WASHINGTON — The Justice Department on Tuesday accused two Chinese hackers of stealing hundreds of millions of dollars of trade secrets from companies across the world and more recently targeting firms developing a vaccine for the coronavirus.
The indictment, which officials expected to discuss at a news conference, says the hackers in recent months had researched vulnerabilities in the computer networks of companies publicly known for their work in developing vaccines and treatments.
The indictment includes charges of trade secret theft and wire fraud conspiracy against the hackers, who federal prosecutors say stole information not only for themselves but also that they knew would be of interest and value to the Chinese government.
The charges are believed to be the first accusing foreign hackers of targeting scientific innovation related to the coronavirus, though U.S. and Western intelligence agencies have warned for months about those efforts. Last week, for instance, authorities in the U.S., Canada and the United Kingdom accused a hacking group with links to Russian intelligence with trying to target research on the disease.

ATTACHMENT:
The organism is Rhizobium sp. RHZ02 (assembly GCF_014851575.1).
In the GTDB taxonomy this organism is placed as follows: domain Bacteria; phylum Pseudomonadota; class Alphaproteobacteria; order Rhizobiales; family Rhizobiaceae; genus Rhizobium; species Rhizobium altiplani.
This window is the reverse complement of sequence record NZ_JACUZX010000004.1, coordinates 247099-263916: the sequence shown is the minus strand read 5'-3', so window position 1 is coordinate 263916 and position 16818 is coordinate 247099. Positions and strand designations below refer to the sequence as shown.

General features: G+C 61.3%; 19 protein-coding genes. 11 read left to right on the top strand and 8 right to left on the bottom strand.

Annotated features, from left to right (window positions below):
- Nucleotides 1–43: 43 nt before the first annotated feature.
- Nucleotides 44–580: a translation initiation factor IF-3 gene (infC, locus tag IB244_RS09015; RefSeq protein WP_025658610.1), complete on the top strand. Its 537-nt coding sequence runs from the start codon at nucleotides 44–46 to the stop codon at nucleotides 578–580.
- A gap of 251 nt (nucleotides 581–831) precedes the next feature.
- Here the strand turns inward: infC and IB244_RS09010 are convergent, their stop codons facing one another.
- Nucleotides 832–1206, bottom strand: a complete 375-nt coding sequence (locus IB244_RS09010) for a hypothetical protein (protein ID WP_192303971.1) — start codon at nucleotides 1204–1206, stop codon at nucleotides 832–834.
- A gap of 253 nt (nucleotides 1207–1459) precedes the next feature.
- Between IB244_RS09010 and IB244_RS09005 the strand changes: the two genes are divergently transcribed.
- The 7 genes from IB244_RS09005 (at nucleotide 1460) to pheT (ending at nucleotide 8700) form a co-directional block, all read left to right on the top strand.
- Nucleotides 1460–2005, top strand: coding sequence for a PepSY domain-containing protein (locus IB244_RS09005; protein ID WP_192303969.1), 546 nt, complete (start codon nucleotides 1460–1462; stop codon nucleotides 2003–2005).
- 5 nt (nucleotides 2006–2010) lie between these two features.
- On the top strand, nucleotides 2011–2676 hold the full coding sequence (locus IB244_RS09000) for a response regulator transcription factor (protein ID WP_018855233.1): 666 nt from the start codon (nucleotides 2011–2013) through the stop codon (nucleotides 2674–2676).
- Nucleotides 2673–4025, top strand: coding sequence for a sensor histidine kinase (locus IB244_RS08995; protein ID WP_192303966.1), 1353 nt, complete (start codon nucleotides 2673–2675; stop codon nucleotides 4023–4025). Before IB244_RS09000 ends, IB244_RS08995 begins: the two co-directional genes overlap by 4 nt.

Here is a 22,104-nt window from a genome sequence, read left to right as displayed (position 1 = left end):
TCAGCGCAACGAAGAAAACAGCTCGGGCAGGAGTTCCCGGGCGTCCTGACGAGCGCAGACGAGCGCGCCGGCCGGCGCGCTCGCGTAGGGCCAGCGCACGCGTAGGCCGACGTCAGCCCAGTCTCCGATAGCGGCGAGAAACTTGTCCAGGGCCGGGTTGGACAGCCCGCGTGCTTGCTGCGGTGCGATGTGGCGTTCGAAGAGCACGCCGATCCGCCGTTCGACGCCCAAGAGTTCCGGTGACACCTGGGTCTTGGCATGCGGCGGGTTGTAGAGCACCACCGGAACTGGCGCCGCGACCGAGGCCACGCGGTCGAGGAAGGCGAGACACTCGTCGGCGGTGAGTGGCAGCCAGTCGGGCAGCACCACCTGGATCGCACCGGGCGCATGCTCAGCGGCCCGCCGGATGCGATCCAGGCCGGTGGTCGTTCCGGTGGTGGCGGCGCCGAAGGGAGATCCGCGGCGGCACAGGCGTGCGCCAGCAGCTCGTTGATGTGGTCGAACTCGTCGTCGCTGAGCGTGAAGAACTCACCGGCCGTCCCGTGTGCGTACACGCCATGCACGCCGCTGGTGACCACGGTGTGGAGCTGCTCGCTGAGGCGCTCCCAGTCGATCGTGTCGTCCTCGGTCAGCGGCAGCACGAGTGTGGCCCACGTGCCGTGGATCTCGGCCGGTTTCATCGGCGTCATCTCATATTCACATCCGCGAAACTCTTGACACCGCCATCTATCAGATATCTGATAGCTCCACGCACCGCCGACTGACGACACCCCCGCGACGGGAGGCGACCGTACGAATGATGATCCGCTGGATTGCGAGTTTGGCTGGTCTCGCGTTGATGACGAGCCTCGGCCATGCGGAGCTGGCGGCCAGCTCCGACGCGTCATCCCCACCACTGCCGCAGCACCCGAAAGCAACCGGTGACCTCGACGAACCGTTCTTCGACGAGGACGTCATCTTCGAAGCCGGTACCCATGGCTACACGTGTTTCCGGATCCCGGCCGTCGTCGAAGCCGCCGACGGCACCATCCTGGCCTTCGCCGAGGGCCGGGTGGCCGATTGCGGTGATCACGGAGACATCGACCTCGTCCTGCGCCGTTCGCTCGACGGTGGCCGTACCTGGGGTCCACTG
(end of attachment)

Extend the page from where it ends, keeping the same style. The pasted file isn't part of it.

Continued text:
“China has now taken its place, alongside Russia, Iran and North Korea, in that shameful club of nations that provide a safe haven for cyber criminals in exchange for those criminals being ‘on call’ to work for the benefit of the state, here to feed the Chinese Communist party’s insatiable hunger for American and other non-Chinese companies’ hard-earned intellectual property, including COVID-19 research,” Assistant Attorney John Demers, the Justice Department’s top national security official, said in a statement.
There was no immediate indication from the indictment that the hackers had successfully obtained any COVID-19 research, despite efforts to snoop on the companies.
But prosecutors say the defendants in January conducted reconnaissance on the computer network of a Massachusetts biotech firm known to be researching a potential vaccine and searched for vulnerabilities on the network of a Maryland firm less than a week after it said it was conducting similar scientific work.
The case was filed earlier this month in federal court in Washington state and was unsealed on Tuesday.
An email sent by The Associated Press to the Chinese Embassy in Washington, D.C., seeking comment on the hacking charges was not immediately returned.